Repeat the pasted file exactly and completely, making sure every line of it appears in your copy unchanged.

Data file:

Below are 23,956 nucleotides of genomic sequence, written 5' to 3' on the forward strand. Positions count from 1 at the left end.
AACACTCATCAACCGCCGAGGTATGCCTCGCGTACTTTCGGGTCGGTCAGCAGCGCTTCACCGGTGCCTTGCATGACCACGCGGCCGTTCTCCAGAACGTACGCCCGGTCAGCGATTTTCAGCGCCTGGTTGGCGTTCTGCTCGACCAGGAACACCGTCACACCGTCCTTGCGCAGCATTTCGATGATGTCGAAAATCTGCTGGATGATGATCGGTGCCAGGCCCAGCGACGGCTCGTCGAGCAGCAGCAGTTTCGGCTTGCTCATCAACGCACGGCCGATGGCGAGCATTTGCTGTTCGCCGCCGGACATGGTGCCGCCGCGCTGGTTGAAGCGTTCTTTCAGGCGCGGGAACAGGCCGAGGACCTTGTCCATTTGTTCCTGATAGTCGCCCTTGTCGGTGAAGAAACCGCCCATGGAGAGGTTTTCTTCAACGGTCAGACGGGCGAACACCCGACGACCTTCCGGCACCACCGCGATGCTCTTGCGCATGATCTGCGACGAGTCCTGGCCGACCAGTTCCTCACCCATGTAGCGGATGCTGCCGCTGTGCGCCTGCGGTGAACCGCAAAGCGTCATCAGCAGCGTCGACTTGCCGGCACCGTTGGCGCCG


Below are 23,956 nucleotides of genomic sequence, written 5' to 3' on the forward strand. Positions count from 1 at the left end.
AACACTCATCAACCGCCGAGGTATGCCTCGCGTACTTTCGGGTCGGTCAGCAGCGCTTCACCGGTGCCTTGCATGACCACGCGGCCGTTCTCCAGAACGTACGCCCGGTCAGCGATTTTCAGCGCCTGGTTGGCGTTCTGCTCGACCAGGAACACCGTCACACCGTCCTTGCGCAGCATTTCGATGATGTCGAAAATCTGCTGGATGATGATCGGTGCCAGGCCCAGCGACGGCTCGTCGAGCAGCAGCAGTTTCGGCTTGCTCATCAACGCACGGCCGATGGCGAGCATTTGCTGTTCGCCGCCGGACATGGTGCCGCCGCGCTGGTTGAAGCGTTCTTTCAGGCGCGGGAACAGGCCGAGGACCTTGTCCATTTGTTCCTGATAGTCGCCCTTGTCGGTGAAGAAACCGCCCATGGAGAGGTTTTCTTCAACGGTCAGACGGGCGAACACCCGACGACCTTCCGGCACCACCGCGATGCTCTTGCGCATGATCTGCGACGAGTCCTGGCCGACCAGTTCCTCACCCATGTAGCGGATGCTGCCGCTGTGCGCCTGCGGTGAACCGCAAAGCGTCATCAGCAGCGTCGACTTGCCGGCACCGTTGGCGCCG